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Ar tonelico Qoga: Knell of Ar Ciel

Bizarre characters like the one on the right work well in cutscenes, right?

 

Cutscenes in video games might be considered an obscene word by gamers.  There is plenty of evidence from action to RPG games that point out how cutscenes could ruin a game's experience.  However earlier this year I found a dungeon-crawler that showed me that cutscenes – non-interactive narrative events in video games – are just used poorly.

 

There are a few ways cutscenes can be done poorly, which then hurts the game.  Scenes that draw the player out of the game-world by defying logic; interrupt the flow of exploration or combat so villains can monologue; or just wasting the player's time are bad ones.

 

One of the worst cutscenes would be ones that interrupt the flow of a game.  You are in the middle of a battle with a villain you grew to hate through the entire campaign.  Both you, your allies and the villain are fighting with everything they got – and then the villain pulls a move out that stuns everyone long enough so the villain can monologue.  BioWare's Dragon Age II final Warrior boss fight unfortunately does this (just before 8:50).

 

Cutscenes that waste the players time are just as bad.  These are cutscenes that might show the characters doing something awesome with no player input.  These could be scenes where emo-fueled Vincent in Dirge of Cerberus fights off a helicopter, or 50 Cent: Blood on the Sand showing 50 Cent off in a non-interactive gun fight.

 

But the worst would have to be cutscenes that just ruin immersion.  These are cutscenes that do nothing in engaging the player to the game-world.  Such as using insane clothing or completely unexpected, gender-defying characters.  The opening for Ar Tonelico Quoga: Knell of Ar Ciel sums this up.

 

But there are times when cutscenes can enhance the story, if done right.  These can be used to give hints on what the player should do; help define a character's beliefs and interests; and just give a break to the player when they need it.  I mentioned earlier that a dungeon crawler has all this, and that game is Legend of Grimrock.  I'll be going into minor spoilers, so reader beware if you wish to play Legend of Grimrock.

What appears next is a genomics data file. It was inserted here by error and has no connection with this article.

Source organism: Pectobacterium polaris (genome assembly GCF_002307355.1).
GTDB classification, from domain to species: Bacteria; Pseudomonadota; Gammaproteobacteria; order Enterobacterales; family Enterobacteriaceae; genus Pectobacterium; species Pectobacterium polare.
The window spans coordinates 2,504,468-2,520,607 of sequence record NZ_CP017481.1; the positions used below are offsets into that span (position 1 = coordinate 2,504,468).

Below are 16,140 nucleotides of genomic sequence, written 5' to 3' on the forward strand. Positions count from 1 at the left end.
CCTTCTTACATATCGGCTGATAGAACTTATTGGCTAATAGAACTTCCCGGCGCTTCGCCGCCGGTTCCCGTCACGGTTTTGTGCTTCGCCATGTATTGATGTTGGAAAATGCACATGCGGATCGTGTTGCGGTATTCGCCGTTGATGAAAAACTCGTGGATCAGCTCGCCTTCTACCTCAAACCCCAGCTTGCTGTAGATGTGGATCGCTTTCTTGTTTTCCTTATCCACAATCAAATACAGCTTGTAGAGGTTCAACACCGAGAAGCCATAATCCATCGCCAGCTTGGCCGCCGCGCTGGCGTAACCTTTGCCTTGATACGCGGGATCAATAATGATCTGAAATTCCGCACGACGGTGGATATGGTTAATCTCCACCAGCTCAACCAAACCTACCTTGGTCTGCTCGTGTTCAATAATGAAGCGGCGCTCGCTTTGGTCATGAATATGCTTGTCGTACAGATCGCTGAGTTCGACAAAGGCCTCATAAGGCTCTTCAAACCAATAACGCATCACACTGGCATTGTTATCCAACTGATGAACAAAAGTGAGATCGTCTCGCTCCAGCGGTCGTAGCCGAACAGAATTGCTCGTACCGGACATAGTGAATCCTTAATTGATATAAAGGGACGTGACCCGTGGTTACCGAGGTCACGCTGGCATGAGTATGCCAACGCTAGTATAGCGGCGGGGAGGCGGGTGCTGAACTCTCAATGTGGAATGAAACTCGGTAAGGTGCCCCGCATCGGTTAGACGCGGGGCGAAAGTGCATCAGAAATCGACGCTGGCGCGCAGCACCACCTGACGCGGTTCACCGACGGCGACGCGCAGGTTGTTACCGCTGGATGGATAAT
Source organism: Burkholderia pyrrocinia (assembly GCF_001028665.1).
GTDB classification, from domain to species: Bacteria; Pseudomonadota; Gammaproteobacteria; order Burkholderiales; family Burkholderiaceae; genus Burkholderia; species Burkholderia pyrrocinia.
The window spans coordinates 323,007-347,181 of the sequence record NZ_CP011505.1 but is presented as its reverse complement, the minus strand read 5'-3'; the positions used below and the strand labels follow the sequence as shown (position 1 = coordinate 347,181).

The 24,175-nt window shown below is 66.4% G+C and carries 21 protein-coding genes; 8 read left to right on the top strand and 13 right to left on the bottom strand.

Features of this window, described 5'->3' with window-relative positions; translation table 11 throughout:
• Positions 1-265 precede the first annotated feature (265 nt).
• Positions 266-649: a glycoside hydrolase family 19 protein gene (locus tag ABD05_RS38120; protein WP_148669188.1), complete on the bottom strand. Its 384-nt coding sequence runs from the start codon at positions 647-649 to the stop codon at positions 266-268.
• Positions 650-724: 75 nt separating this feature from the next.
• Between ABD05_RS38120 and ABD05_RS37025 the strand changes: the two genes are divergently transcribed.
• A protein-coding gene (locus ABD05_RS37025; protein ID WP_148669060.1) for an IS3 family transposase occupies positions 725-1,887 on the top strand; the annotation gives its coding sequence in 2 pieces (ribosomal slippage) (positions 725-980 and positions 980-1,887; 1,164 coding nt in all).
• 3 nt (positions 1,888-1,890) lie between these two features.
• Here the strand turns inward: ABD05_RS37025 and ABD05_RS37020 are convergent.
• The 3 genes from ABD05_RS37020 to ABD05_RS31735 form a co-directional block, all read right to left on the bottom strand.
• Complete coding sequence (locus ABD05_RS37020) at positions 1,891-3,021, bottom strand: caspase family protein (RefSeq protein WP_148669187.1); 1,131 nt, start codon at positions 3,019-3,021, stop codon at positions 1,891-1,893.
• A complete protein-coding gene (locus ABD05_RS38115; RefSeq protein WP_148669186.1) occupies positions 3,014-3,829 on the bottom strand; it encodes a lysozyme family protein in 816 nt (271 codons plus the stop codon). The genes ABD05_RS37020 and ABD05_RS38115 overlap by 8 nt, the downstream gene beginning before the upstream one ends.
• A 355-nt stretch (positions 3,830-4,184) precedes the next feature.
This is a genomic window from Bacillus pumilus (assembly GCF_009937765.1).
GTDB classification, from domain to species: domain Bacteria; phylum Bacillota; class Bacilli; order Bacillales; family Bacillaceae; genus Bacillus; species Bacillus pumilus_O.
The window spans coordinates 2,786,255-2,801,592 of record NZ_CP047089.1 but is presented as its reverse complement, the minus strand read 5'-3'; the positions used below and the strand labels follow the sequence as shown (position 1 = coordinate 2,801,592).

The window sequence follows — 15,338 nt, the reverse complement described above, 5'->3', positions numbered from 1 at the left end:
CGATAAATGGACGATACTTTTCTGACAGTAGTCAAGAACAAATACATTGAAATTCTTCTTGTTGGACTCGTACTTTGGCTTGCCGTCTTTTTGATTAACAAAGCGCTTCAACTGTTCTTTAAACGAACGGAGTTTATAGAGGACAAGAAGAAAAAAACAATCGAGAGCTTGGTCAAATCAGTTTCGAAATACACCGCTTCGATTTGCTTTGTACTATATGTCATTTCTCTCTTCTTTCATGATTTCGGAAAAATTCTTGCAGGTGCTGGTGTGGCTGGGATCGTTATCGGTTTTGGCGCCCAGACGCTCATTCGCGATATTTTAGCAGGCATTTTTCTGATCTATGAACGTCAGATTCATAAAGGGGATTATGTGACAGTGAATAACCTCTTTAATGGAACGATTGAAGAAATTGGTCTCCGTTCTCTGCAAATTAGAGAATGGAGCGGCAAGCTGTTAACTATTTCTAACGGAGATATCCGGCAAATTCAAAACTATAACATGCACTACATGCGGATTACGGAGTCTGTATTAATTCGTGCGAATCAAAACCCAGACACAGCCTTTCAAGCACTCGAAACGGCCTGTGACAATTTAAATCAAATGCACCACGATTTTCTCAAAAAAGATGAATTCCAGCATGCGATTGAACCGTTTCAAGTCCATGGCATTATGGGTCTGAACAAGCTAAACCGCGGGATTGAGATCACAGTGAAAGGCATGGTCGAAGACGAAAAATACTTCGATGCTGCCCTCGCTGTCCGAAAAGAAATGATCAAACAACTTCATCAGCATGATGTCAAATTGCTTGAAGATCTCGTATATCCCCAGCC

Legend of Grimrock uses cutscenes as a way to explain what the player should do.  When the game starts we know that a player's four characters are prisoners of an unknown crime.  Their crimes to society are nullified once they are tossed into the dungeons of Grimrock, since it is meant to be a death sentence.  This cutscene tells the player what they are meant to do in the dungeon, and that is to get out for freedom.

 

(Spoilers!) Another cutscene in Legend of Grimrock explains the motivations of a specific character:  The Undying One.  This entity seeks freedom, like the players and their characters, so it helps them with some puzzles in the game.  However, as the game progresses we know The Undying One is tricky, unstable, and evil through cutscenes.

 

Finally, Legend of Grimrock uses cutscenes as a way to let the player relax.  The only time when cutscenes occur is when the characters are at rest.  The player can use these cutscenes as a way to take a break from a difficult scenario, but still wish to progress further in the dark dungeon.

 

There are plenty examples of cutscenes being used poorly, yet there are some games that get them right.  Cutscenes are a tool used to build a game, similar to RPG and action mechanics to support the game's theme.  I was not expecting the cutscenes in Legend of Grimrock to be as engaging and beneficial to the game, but I'm happy to sit back and watch them.

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